The Appeal of RandonneuringJan Heine
Randonneuring is often described as a “big tent” with many valid approaches, and there are many reasons why people ride their bikes long distances. For me, it comes down to three elements:
Beauty: I live in the city, but I love riding through the countryside. Randonneuring enables me to take vacations and ride in places I rarely would visit. I see views that I have not seen before, and discover wonderful roads that brevet organizers have sought out. Night-time riding is a plus – climbing mountain passes under a full moon or a starlit sky is incredibly beautiful.
Challenge: I enjoy testing myself, and randonneuring offers plenty of opportunity for challenging, yet safe, exploits. Can I ride from Seattle to the highest roads on Mount St. Helens and Mount Rainier and back in 24 hours? Can I ride 1200 km almost non-stop? Or simply: How long will it take to ride this particular 400 km course?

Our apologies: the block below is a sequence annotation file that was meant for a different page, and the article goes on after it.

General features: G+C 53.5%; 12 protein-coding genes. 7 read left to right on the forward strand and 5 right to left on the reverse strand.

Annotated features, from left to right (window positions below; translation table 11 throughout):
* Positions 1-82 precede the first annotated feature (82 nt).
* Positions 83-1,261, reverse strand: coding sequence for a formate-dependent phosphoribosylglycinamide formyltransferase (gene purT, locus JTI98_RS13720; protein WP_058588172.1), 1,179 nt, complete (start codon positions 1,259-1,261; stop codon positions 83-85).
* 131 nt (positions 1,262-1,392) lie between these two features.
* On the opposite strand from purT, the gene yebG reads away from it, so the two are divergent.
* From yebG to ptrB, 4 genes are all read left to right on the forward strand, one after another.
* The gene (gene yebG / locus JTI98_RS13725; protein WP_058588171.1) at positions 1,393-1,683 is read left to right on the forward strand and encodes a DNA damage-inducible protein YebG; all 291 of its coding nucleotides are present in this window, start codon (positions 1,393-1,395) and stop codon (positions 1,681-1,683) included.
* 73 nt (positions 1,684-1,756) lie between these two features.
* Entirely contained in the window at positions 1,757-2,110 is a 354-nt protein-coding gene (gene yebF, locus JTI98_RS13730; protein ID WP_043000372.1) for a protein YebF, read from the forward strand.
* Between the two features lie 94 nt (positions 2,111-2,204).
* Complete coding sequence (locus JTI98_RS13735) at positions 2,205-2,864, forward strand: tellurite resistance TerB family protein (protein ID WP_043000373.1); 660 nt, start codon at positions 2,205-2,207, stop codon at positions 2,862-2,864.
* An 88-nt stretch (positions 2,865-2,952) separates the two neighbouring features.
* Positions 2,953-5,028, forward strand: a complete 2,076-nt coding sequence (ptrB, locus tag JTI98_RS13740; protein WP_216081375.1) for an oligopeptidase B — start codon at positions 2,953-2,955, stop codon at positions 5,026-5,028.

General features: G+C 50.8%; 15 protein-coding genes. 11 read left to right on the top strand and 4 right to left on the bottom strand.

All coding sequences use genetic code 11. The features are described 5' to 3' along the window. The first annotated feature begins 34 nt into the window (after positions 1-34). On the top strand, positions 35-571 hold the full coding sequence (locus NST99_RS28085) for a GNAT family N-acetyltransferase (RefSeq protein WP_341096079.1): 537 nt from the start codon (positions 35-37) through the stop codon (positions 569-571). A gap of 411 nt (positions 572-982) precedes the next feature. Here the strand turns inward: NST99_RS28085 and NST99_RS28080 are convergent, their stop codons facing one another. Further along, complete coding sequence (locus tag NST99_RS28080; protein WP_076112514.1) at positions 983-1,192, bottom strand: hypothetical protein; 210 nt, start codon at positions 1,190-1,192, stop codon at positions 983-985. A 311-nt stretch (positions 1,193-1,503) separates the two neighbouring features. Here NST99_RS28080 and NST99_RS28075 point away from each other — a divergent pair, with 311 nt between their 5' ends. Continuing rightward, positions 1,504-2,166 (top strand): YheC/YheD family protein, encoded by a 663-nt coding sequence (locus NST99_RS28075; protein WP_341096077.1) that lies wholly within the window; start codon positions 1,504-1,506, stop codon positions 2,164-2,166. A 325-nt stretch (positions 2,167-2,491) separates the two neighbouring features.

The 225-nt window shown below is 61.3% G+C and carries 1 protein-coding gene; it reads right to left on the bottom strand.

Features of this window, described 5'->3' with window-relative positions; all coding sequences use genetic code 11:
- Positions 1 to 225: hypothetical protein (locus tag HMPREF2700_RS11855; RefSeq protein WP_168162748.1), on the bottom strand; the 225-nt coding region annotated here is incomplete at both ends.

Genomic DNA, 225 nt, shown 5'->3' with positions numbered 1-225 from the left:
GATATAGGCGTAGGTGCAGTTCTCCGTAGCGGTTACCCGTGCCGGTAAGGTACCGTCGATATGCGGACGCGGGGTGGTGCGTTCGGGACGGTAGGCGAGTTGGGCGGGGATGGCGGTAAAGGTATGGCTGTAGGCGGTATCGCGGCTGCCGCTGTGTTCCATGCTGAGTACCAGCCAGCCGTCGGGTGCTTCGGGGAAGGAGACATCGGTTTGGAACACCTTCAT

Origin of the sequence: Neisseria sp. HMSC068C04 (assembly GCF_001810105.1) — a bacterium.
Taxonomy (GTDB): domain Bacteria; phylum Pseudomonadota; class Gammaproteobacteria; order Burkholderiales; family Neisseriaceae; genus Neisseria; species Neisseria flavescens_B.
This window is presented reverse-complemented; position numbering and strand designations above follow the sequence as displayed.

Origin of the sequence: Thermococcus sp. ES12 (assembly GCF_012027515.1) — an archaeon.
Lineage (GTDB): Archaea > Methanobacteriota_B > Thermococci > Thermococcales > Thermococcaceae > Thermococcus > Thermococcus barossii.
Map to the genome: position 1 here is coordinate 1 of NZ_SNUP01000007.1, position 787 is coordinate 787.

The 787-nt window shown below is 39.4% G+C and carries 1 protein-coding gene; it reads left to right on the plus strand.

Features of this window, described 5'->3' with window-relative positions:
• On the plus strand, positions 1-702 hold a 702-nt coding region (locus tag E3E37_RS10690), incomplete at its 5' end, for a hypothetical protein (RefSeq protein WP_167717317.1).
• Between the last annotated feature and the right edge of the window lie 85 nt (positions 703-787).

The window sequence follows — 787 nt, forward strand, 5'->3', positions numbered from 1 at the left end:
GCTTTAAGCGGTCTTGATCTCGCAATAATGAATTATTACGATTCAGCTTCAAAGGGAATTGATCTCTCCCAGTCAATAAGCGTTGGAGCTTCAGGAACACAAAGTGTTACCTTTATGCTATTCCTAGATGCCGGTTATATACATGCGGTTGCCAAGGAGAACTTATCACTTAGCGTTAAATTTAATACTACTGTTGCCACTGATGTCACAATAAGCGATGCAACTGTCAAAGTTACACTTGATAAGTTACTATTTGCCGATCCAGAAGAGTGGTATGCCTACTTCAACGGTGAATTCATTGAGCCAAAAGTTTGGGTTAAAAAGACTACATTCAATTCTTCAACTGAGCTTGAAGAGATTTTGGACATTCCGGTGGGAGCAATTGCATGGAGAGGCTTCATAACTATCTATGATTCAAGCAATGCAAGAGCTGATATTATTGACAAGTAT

Friendship: Riding with others toward a shared goal creates strong friendships. It’s not surprising to me that the cyclotouring clubs in Paris formed one of the strongest support networks during the German occupation of World War II – when you ride long distances together, you form strong bonds, and you also get to know people really well. In fact, I have met most of my best friends during randonneur brevets.
What makes randonneuring so appealing is that I can do all these things, leaving right from my doorstep, without a huge investment of time or money.
Which aspects of randonneuring appeal to you?